Book Review: Off The Rails
An Essay on Liberation by Herbert Marcuse (The Penguin Press)
Marcuse’s latest work is an attempt to amplify and elaborate ideas contained in his earlier books such as Eros and Civilisation and One Dimensional Man, in the light of recent developments and trends in world capitalism.
Nevertheless much of the book is shot through with a very fine thread of inconsistency and ambiguity in relation to what he says in some of his other works. For instance, he refers to the Soviet Bloc as “Socialist” without qualifying his use of the terms, whereas in his book Soviet Marxism he explains that although he refers to Russia as being Socialist he does not mean it to be understood as what Marx and Engels meant in their works. His use of the term “repressive bureaucracy” aligns him with those sections of the New Left who look upon Russia as a “deformed workers’ state”—as though a caste of officials are actually responsible for the social system there and not vice versa. Marcuse is too good a Marxist scholar to know that this is not the case. But for all his considerable insight in some fields, Marcuse could not be more out of touch with the real situation when he gives his appraisal of the student insurrection of May 1968 in France and the riots in the ghettos of America. In both of these he sees manifestations of a real, growing anti-capitalist movement. Of course they are nothing of the sort. The only aim of both the May students’ movements and Black Power is an amelioration of conditions within the wages-profit system.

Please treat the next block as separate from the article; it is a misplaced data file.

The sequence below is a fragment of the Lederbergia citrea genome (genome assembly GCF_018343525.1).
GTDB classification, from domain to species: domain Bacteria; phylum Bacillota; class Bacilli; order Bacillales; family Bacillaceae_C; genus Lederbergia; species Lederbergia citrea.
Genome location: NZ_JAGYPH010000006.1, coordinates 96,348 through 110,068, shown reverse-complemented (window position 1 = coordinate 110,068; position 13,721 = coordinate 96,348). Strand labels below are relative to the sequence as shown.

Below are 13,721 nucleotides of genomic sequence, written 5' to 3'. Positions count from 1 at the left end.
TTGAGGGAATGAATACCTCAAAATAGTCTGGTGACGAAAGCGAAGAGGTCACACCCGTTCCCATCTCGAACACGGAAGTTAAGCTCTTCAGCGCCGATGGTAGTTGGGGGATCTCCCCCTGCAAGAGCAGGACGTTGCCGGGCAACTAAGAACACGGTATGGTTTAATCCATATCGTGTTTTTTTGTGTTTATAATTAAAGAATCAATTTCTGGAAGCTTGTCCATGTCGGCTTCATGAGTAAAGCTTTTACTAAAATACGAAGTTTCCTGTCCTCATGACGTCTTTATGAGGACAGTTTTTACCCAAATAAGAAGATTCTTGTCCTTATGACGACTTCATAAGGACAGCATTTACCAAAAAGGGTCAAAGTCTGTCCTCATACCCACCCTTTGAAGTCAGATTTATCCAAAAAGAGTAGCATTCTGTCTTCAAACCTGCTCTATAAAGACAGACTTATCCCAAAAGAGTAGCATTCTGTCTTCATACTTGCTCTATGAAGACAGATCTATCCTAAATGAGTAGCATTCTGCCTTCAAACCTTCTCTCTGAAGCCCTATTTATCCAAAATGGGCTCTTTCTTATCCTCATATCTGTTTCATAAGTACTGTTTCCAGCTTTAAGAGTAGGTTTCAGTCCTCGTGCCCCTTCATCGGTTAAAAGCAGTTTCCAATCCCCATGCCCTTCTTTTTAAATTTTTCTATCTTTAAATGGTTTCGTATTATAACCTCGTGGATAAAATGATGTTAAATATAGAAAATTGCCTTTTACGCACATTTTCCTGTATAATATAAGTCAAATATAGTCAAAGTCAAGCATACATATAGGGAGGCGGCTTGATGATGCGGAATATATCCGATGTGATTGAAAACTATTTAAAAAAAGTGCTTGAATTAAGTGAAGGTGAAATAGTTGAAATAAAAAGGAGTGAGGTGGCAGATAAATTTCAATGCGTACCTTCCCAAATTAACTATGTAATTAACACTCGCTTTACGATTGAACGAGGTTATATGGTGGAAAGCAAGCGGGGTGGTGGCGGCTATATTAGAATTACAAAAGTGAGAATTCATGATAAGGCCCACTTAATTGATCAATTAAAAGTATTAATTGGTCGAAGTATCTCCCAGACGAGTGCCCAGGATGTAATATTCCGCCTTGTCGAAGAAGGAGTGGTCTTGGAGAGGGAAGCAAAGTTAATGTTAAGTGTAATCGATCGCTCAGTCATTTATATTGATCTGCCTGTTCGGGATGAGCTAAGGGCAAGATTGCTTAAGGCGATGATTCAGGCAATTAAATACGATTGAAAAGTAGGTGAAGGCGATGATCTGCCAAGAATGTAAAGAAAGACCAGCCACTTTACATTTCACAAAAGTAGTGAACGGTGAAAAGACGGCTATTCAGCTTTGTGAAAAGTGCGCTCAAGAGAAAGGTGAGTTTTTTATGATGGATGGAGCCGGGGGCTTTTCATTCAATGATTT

According to Marcuse, the working class has been effectively incorporated into capitalist system psychologically and economically. He acknowledges that only a class conscious working class who want Socialism can bring about the socialist revolution. If it is true that they are so committed to capitalism, how are these powerful mental bonds which fasten them to the system, to be broken?
Marcuse’s answer is to point to the students—a new twist on the vanguard and élitest theories of Lenin and others. Not that Marcuse is actually putting forward the same idea as Lenin, for he knows very well that the working class are capable of understanding the Socialist alternative. However, he thinks that the students can be of help in arousing the workers’ awareness of their repression and servitude in capitalist society, although there is also the danger of them provoking a working class backlash, resulting in Fascist and semi-Fascist regimes. Marcuse stresses that “the established democracy still provide the only legitimate framework for change and must therefore be defended against all attempts on the right and Centre to resist the framework”. Socialists would certainly agree with this.
Creative and cultural possibilities in Socialist society, where repression has been abolished and technology and science serve mankind as a whole and not the interests of a minority class through the intensive exploitation of an enslaved class, are discussed (but a better account of this is to be found in Eros and Civilisation in a chapter entitled The Aesthetic Dimension.)
In spite of some glaring howlers, Marcuse’s work is interesting and stimulating nonetheless, and is far more optimistic in its outlook than much of the turgid drivel churned out by many left wing writers.